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Learning About What I Need

27 Jan
I was talking with a friend a few weeks ago about depression. We had a really good conversation about it through several e-mail messages and so I thought I would share some of my side of the conversation here. This particular friend has known me for years upon years and never knew that I battled depression. I think it helped him greatly to not only see himself in my words but to know I led a “normal” life despite it.

 

“it was at it’s worst when my youngest was a toddler. I didn’t want to kill myself or anything drastic like that, I just kind of gave up feeling. my world was a dull gray color and it just was what it was. I was actually okay with it for awhile, not having to feel all of the time was a relief! I’ve been an over-thinker my entire life, dealt with anxiety issues. but in order not to feel the negatives, I had to give up feeling the positives too, and I really missed them. especially since I was trying to put on a brave face and raise two kids. sure, I didn’t fly off the handle anymore and want to crawl out of my skin just because someone decided to play with a noisy toy or spilled juice on the clean counter but that meant I didn’t feel their laughter either, or crave their kisses; I didn’t hope or look forward to anything. I finally decided that if the only way to get the good was to suffer through the bad, then that was something I was willing to do. I’ve tried antidepressants through the years, some were too strong, some had annoying side-effects; I’ve been on the same one for 5 years now and it’s working out well.”
 
“my personality itself changed after my big bout of depression. after being a neat freak my entire life, now I’m messy. I’m still particular about certain things but everything being neat, tidy and in it’s own place isn’t one of them! I’m much more blunt with people now too, not that I say things that will hurt them, I just don’t waste time playing games. if I don’t want to do something that someone is trying to coax me into doing, I just say No. I say No a lot these days! on certain days I wake up and just know that it’s going to be a rough day emotionally-most of the time there isn’t even a reason but I know. it’s like my shields are down and I feel all exposed or something. on those days I try not to interact with people outside of my house; I stay home from social gatherings while my family attends without me. it’s better for me not to be around people on those days, not because they will hurt me, but because I will hurt them; I’m way too honest with my thoughts and feelings on those days! I’ve learned not to hold back so much on the good things either: if I want to hug someone, I just do. there’s this older man of my acquaintance that I randomly hug a lot. I like hugs, they recharge me. and he gives really good hugs, the kind where he grasps you and doesn’t let go- instead of awkwardly patting you on the back.”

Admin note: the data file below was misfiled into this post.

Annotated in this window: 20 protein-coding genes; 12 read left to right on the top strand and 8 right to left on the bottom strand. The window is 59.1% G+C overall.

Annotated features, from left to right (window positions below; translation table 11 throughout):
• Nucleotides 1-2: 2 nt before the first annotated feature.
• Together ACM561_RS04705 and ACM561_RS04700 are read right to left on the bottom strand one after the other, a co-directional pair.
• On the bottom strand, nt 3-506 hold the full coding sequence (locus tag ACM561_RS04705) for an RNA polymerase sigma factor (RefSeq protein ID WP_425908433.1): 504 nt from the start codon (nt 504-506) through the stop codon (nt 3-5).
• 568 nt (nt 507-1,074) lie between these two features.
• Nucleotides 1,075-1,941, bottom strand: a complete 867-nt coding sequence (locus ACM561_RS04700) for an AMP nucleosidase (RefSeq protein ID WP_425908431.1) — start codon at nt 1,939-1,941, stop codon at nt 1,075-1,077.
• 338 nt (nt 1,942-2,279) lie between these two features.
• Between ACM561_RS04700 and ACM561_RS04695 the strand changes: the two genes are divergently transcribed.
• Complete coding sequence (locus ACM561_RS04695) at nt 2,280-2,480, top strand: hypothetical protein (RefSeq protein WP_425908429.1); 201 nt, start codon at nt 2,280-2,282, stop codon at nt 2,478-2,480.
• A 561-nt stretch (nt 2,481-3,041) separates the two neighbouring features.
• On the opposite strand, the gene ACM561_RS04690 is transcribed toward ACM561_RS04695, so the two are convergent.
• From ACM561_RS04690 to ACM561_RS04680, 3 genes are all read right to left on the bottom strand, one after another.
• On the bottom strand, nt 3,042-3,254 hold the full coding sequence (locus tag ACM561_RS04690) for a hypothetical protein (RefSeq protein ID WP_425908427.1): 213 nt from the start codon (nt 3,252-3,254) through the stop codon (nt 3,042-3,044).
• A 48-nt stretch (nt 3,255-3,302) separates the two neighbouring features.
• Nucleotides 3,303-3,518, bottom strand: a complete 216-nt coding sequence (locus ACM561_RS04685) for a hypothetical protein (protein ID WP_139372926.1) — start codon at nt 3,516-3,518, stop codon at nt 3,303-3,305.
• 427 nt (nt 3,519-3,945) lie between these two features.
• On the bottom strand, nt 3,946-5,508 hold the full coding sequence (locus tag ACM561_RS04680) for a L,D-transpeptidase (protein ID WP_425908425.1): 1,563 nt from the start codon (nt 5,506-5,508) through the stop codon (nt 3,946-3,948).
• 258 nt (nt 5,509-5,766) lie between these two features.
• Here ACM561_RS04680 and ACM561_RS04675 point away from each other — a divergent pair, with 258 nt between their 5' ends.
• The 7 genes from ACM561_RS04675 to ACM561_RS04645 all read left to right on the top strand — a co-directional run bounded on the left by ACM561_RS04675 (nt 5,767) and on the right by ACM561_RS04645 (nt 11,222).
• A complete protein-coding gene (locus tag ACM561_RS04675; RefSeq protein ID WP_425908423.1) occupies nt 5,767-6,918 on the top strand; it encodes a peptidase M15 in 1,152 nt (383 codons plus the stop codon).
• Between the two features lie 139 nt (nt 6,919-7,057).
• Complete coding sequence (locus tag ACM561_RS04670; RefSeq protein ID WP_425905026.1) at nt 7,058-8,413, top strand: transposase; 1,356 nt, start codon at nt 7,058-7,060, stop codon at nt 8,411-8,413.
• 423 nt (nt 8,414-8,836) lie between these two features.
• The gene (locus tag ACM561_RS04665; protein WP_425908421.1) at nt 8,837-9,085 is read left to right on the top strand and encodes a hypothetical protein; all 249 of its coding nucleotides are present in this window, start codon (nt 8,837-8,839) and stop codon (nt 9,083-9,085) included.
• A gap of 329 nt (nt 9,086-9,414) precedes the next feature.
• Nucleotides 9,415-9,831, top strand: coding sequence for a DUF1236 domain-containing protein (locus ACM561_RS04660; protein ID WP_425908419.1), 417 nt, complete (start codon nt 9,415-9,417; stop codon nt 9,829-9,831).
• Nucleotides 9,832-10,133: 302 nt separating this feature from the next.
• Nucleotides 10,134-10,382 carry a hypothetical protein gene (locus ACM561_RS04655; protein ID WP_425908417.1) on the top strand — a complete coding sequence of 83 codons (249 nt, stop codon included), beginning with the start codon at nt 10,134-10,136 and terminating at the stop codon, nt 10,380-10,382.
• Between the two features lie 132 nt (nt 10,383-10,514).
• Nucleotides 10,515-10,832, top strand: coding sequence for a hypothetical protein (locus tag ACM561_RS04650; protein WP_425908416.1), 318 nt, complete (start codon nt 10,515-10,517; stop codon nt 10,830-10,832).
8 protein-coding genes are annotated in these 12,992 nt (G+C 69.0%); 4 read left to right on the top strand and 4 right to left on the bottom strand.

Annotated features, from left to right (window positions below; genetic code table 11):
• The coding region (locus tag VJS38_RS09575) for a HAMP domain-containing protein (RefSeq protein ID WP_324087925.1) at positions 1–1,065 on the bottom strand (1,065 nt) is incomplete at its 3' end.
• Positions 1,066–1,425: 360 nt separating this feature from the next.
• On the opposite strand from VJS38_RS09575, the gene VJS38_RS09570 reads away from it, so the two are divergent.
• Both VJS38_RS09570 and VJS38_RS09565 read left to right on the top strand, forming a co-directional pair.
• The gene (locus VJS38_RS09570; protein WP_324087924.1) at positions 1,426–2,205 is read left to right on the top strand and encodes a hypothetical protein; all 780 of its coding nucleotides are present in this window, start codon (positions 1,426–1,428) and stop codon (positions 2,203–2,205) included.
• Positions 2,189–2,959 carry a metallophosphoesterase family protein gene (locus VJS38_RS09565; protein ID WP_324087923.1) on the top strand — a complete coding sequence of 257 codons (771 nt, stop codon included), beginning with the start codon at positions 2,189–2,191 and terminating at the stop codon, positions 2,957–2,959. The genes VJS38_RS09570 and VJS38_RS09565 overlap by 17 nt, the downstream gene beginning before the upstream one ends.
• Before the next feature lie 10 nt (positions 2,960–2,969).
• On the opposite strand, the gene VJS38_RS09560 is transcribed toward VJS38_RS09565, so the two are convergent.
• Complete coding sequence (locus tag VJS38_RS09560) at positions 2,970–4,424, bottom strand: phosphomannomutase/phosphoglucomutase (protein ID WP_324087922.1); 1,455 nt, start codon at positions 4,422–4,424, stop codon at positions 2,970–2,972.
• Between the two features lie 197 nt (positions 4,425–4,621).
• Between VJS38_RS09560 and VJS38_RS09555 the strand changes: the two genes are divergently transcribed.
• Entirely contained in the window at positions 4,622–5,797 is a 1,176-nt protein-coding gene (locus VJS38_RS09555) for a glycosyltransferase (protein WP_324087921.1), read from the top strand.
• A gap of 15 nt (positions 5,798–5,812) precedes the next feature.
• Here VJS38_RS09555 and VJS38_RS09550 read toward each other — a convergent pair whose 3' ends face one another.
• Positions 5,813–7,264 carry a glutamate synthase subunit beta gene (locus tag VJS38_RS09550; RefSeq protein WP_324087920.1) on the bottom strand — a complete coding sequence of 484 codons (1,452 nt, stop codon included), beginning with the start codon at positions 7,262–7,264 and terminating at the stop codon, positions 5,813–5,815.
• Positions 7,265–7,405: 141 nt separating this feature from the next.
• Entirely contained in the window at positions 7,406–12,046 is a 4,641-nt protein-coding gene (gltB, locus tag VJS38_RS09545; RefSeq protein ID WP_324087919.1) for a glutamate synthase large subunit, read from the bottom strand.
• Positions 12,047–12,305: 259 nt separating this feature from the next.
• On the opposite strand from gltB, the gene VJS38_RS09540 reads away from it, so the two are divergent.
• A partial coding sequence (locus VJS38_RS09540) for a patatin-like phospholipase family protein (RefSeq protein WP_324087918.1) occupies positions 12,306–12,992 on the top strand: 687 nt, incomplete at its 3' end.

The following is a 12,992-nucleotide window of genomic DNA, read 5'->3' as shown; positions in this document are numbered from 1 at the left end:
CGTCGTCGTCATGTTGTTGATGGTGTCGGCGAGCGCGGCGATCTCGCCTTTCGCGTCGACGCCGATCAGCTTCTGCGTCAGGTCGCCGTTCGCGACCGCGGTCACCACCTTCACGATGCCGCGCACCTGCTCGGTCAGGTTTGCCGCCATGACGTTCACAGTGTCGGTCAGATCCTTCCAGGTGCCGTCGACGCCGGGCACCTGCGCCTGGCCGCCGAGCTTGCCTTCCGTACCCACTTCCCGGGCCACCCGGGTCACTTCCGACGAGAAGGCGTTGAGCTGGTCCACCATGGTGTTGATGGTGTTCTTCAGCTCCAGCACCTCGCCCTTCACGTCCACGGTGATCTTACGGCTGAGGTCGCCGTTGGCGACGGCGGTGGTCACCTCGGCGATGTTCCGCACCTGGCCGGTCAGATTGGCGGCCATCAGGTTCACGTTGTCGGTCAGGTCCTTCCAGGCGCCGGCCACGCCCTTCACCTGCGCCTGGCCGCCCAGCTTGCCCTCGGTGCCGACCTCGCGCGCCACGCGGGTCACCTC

“at first I wasn’t really on board with the fact that I might be depressed, I thought it was just postpartum depression and that it would go away. a year later it was a lot worse and so my Doc put me on an antidepressant. it worked wonders right away, and had the added benefit of acting as an appetite suppressant, but then it leveled out and kind of just quit working. the thought of depending on medication made me uncomfortable, so I quit taking it (which was easier said than done. it took me over a month to wean myself off of it). a year later I had finally come to the conclusion that this depression thing was here to stay. looking back, I had always been a melancholy person inside, I just thought I had a short circuit somewhere that made me different from everyone else. I started taking a milder form of the meds then; it had some side-effects when I first started taking it but nothing too annoying. I’m really comfortable on it now and I know it’s working which is why I won’t stop taking it. that’s the mistake so many people make: they think since they feel better, they should stop the meds. you’re feeling better because of the meds.”